Evaluating HIV prevention strategies with agent-based models
Agent-based modeling is often referred to as a “bottom up” micro-simulation method, in which population-level outcomes are generated from the behaviors and interactions of individual agents. Agent-based models are useful for simulating the transmission and evolution of health outcomes that are contagious, including (but not limited to) infectious diseases. In this talk, I will describe an agent-based model that simulates HIV transmission in a dynamic network of men who have sex with men (MSM). I will present preliminary results of a study that uses this model to evaluate the hypothetical effectiveness of a novel, long-acting preexposure prophylaxis therapy to reduce HIV incidence among MSM.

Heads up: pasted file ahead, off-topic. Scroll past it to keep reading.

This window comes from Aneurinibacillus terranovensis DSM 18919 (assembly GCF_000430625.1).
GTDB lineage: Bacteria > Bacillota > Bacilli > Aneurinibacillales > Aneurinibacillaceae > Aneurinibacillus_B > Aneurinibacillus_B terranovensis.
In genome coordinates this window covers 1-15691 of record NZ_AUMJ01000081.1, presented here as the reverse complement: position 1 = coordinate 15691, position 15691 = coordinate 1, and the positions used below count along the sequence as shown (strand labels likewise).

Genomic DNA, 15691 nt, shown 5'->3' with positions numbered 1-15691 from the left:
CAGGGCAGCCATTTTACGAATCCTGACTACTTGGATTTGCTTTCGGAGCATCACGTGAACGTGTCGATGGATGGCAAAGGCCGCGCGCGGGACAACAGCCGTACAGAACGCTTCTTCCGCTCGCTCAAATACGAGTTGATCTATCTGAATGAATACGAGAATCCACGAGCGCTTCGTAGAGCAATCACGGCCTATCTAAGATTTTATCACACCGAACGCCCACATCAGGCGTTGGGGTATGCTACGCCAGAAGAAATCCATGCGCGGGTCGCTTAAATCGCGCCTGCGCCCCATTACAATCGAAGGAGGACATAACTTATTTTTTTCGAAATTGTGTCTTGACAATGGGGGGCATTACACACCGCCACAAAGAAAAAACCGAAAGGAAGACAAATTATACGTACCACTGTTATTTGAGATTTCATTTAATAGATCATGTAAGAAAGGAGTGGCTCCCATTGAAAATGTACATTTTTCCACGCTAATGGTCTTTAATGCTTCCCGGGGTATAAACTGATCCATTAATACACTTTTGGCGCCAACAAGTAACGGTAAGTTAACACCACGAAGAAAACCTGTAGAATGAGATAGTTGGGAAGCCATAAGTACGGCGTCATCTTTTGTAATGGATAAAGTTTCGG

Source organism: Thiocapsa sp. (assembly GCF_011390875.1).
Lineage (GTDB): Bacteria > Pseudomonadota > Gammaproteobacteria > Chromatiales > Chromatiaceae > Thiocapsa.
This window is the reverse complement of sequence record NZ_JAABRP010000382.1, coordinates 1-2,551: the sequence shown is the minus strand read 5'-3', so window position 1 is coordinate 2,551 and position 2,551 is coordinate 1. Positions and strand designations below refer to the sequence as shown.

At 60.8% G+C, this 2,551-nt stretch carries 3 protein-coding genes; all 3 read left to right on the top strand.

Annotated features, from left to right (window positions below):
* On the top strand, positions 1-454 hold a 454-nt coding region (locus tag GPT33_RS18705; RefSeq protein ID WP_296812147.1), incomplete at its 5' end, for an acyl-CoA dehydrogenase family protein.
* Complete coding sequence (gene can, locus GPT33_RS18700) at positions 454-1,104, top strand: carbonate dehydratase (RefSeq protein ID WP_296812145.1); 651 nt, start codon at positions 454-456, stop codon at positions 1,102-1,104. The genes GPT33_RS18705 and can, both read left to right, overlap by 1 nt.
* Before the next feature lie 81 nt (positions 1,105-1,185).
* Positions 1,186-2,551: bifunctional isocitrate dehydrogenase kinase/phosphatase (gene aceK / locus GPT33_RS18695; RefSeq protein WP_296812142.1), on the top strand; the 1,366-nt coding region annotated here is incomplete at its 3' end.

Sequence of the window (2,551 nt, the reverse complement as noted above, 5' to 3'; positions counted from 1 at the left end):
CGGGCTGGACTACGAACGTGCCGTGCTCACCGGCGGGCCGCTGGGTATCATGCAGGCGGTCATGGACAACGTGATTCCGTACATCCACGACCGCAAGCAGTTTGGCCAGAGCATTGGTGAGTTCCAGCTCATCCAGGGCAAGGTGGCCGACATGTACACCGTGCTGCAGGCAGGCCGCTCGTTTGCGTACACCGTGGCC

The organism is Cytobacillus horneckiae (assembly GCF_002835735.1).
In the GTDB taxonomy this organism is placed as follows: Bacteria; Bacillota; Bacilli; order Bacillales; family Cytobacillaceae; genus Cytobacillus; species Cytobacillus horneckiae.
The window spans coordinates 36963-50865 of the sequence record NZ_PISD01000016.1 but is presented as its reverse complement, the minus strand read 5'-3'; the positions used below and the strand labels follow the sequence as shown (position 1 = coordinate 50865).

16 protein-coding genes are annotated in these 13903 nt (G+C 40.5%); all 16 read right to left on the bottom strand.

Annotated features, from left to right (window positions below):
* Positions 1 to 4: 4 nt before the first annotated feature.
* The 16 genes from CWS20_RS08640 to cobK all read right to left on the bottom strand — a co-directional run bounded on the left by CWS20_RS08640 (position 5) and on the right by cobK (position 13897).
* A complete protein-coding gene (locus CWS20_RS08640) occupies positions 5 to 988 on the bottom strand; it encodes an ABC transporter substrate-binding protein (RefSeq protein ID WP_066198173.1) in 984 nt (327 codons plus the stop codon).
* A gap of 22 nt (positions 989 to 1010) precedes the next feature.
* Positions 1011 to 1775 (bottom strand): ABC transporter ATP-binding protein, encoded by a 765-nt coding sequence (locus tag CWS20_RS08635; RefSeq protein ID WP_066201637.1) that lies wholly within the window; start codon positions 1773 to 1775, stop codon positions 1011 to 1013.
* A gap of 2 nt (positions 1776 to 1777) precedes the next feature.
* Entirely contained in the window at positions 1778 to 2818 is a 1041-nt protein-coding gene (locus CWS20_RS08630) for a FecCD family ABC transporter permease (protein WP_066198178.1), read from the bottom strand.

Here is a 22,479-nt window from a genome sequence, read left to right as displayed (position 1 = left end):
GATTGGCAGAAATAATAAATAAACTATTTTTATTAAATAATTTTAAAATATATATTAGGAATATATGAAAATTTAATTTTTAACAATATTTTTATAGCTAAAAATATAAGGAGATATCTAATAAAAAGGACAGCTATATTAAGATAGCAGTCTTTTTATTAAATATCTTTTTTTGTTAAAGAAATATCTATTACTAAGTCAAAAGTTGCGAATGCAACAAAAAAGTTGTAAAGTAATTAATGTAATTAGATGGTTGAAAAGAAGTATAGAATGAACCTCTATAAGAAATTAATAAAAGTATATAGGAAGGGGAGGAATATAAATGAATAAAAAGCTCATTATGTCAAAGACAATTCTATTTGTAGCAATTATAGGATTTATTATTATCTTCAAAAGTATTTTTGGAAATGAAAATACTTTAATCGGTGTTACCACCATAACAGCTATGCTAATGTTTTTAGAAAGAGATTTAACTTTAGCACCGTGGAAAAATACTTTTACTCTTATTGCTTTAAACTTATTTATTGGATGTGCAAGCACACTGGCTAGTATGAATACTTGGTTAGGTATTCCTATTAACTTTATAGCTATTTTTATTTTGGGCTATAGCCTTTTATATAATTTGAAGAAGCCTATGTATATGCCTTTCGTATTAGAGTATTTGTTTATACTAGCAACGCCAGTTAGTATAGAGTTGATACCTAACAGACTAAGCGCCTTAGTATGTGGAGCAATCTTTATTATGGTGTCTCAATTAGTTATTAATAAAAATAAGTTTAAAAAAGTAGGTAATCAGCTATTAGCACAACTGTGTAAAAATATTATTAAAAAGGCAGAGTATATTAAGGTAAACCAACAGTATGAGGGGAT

Dr. Marshall is an Associate Professor of Epidemiology at the Brown University School of Public Health. His research focuses on substance use epidemiology, infectious diseases, and the social, environmental, and structural determinants of health of urban populations.